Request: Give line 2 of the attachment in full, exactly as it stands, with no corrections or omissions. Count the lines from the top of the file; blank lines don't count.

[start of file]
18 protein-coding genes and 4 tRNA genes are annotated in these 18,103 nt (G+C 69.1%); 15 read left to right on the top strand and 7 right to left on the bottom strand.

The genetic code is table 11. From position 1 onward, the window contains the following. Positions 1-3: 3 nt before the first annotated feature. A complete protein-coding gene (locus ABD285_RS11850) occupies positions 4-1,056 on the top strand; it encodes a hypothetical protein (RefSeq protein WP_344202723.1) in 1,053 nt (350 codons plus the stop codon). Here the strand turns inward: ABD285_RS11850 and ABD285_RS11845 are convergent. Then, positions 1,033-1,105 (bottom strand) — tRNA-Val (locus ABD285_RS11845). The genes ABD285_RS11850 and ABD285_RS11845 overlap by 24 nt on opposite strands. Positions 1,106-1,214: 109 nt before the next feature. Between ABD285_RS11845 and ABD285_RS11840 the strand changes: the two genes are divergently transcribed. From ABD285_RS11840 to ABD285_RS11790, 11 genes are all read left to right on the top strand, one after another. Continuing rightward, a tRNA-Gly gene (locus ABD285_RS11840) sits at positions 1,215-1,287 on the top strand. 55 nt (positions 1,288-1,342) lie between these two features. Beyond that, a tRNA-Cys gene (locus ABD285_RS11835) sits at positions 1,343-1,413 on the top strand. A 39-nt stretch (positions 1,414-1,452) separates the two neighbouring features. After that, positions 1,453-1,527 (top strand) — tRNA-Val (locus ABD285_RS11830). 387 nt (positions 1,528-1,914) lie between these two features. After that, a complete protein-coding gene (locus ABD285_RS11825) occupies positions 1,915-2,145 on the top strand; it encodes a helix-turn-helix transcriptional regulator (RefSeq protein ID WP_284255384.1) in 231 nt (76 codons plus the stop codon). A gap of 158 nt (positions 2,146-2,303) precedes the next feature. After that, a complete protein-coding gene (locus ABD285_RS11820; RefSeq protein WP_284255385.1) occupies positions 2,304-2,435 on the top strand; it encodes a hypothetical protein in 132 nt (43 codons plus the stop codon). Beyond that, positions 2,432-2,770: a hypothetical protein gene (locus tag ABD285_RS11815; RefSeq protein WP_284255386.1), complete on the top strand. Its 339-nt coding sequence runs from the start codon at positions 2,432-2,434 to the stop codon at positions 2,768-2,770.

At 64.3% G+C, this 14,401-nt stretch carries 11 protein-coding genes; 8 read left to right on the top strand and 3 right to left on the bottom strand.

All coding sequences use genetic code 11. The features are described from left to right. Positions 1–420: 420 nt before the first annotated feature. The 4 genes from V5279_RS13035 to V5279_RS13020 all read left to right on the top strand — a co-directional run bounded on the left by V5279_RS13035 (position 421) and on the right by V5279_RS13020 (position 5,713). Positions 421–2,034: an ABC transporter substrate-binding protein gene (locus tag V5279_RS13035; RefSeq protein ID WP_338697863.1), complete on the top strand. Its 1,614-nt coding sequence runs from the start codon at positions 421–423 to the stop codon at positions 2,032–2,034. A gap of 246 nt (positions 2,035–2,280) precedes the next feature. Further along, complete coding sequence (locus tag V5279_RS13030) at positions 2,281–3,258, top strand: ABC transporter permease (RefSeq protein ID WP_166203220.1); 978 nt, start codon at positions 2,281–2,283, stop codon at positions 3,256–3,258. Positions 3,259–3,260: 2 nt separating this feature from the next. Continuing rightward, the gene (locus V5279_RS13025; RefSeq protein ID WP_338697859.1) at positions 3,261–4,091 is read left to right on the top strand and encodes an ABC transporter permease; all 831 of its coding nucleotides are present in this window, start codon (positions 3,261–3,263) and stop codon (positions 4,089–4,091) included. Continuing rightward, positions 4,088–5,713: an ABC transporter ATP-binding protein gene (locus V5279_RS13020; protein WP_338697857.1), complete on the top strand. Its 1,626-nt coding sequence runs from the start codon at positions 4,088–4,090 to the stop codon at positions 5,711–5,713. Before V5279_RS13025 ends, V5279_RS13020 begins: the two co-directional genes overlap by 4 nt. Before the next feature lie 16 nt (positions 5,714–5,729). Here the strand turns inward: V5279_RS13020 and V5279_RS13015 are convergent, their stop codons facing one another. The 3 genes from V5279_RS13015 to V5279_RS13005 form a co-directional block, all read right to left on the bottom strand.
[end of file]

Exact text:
The genetic code is table 11. From position 1 onward, the window contains the following. Positions 1-3: 3 nt before the first annotated feature. A complete protein-coding gene (locus ABD285_RS11850) occupies positions 4-1,056 on the top strand; it encodes a hypothetical protein (RefSeq protein WP_344202723.1) in 1,053 nt (350 codons plus the stop codon). Here the strand turns inward: ABD285_RS11850 and ABD285_RS11845 are convergent. Then, positions 1,033-1,105 (bottom strand) — tRNA-Val (locus ABD285_RS11845). The genes ABD285_RS11850 and ABD285_RS11845 overlap by 24 nt on opposite strands. Positions 1,106-1,214: 109 nt before the next feature. Between ABD285_RS11845 and ABD285_RS11840 the strand changes: the two genes are divergently transcribed. From ABD285_RS11840 to ABD285_RS11790, 11 genes are all read left to right on the top strand, one after another. Continuing rightward, a tRNA-Gly gene (locus ABD285_RS11840) sits at positions 1,215-1,287 on the top strand. 55 nt (positions 1,288-1,342) lie between these two features. Beyond that, a tRNA-Cys gene (locus ABD285_RS11835) sits at positions 1,343-1,413 on the top strand. A 39-nt stretch (positions 1,414-1,452) separates the two neighbouring features. After that, positions 1,453-1,527 (top strand) — tRNA-Val (locus ABD285_RS11830). 387 nt (positions 1,528-1,914) lie between these two features. After that, a complete protein-coding gene (locus ABD285_RS11825) occupies positions 1,915-2,145 on the top strand; it encodes a helix-turn-helix transcriptional regulator (RefSeq protein ID WP_284255384.1) in 231 nt (76 codons plus the stop codon). A gap of 158 nt (positions 2,146-2,303) precedes the next feature. After that, a complete protein-coding gene (locus ABD285_RS11820; RefSeq protein WP_284255385.1) occupies positions 2,304-2,435 on the top strand; it encodes a hypothetical protein in 132 nt (43 codons plus the stop codon). Beyond that, positions 2,432-2,770: a hypothetical protein gene (locus tag ABD285_RS11815; RefSeq protein WP_284255386.1), complete on the top strand. Its 339-nt coding sequence runs from the start codon at positions 2,432-2,434 to the stop codon at positions 2,768-2,770.